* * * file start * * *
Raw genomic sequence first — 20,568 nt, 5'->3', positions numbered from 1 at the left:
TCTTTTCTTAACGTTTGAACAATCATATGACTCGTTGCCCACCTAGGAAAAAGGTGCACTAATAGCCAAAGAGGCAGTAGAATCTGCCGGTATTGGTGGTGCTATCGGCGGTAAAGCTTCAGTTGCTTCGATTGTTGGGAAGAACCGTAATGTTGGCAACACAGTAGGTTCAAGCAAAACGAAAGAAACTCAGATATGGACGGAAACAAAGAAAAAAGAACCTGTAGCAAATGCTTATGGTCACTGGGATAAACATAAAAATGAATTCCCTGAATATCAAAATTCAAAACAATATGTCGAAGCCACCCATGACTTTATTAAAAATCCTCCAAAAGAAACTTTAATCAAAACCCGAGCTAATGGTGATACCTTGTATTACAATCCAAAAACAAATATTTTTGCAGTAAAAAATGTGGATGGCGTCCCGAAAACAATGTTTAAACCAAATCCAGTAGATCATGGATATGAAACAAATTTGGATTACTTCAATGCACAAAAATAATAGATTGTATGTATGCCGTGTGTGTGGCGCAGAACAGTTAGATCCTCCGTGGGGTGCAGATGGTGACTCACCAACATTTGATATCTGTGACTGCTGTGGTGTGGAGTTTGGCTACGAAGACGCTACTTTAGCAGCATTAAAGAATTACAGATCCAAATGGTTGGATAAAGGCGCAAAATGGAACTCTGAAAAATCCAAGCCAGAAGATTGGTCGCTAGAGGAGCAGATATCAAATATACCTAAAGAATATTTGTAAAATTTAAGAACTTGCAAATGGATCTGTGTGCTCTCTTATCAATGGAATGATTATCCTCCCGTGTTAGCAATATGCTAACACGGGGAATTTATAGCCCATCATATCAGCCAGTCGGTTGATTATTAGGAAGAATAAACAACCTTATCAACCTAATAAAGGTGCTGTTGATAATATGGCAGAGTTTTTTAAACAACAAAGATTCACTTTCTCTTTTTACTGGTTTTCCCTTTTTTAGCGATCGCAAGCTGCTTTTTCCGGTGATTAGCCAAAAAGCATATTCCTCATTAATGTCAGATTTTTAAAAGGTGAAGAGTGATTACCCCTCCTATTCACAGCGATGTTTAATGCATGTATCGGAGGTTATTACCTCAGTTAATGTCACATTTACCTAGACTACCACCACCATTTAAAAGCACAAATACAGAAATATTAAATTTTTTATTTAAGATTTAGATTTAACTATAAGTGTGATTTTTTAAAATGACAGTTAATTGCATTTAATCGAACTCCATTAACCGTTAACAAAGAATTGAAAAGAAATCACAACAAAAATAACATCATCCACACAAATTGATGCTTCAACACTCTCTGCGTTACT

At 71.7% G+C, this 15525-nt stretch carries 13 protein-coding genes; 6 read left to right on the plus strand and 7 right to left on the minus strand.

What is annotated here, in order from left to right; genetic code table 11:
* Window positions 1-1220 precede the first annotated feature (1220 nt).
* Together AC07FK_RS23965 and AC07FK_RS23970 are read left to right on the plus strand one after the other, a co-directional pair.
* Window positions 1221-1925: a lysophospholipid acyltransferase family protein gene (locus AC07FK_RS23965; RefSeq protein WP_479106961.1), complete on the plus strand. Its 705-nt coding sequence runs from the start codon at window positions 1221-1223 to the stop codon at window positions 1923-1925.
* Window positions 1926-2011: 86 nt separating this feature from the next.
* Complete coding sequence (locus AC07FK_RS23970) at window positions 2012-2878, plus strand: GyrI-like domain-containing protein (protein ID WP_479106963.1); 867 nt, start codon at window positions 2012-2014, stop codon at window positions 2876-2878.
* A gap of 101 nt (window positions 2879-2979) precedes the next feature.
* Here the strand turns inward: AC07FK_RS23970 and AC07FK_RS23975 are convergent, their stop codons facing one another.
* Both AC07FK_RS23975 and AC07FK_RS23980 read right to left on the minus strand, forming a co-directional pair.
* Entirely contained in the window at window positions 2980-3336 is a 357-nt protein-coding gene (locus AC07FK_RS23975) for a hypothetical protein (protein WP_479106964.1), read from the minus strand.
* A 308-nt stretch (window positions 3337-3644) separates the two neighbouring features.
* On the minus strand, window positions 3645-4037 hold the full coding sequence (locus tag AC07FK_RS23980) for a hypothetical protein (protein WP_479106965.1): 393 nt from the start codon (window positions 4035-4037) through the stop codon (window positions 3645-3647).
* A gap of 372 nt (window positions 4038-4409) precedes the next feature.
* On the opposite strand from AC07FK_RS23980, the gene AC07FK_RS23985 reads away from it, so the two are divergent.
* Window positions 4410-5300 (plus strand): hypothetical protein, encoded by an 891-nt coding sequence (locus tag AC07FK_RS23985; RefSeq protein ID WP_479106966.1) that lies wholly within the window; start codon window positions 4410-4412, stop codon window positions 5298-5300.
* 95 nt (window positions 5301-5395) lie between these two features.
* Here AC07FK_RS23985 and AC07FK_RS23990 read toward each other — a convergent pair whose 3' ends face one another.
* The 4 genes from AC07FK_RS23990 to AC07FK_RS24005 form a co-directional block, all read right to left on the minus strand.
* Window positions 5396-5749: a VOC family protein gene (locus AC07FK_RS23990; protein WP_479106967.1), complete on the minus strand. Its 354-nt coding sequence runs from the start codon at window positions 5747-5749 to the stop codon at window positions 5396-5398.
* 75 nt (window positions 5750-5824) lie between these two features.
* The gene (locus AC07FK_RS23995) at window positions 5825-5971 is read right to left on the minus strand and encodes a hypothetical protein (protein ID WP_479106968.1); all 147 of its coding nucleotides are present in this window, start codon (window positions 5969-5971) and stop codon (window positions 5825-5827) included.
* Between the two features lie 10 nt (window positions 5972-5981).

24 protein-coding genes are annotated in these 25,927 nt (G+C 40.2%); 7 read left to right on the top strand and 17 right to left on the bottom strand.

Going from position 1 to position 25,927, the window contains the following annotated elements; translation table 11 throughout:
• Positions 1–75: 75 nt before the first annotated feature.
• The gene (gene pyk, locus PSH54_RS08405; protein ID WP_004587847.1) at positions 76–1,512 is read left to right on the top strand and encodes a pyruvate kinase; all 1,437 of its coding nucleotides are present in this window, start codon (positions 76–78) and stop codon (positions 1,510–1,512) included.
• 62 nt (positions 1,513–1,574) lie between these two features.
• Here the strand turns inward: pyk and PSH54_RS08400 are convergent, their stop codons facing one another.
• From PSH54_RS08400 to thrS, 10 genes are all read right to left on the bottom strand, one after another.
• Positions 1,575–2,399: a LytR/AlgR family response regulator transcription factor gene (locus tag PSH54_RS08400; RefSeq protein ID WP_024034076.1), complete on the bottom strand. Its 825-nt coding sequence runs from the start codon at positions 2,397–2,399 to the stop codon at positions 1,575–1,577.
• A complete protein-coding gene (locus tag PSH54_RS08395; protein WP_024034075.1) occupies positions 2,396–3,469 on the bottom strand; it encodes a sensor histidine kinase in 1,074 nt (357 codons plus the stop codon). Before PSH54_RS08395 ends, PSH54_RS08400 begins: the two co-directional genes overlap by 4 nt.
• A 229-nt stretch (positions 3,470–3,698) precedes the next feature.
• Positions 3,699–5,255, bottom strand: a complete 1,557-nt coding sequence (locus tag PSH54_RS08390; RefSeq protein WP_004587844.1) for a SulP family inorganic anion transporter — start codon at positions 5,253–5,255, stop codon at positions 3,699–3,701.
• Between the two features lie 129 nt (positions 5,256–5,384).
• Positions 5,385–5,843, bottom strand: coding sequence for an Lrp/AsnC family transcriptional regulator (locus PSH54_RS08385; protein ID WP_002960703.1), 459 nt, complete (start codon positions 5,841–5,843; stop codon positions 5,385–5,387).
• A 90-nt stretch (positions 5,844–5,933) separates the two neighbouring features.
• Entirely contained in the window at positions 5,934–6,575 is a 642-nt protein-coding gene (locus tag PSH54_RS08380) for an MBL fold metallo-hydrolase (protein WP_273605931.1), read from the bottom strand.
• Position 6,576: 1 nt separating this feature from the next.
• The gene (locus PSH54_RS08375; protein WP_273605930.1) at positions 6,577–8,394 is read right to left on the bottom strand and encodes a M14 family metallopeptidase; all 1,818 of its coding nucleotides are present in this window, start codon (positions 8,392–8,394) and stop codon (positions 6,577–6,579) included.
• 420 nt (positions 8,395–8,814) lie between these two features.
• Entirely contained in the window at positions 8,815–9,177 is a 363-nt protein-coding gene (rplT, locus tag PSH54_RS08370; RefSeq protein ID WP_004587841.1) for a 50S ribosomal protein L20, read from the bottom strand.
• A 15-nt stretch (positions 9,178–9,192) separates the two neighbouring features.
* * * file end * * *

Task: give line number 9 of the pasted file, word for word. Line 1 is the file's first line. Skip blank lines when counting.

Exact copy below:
* Complete coding sequence (locus AC07FK_RS23970) at window positions 2012-2878, plus strand: GyrI-like domain-containing protein (protein ID WP_479106963.1); 867 nt, start codon at window positions 2012-2014, stop codon at window positions 2876-2878.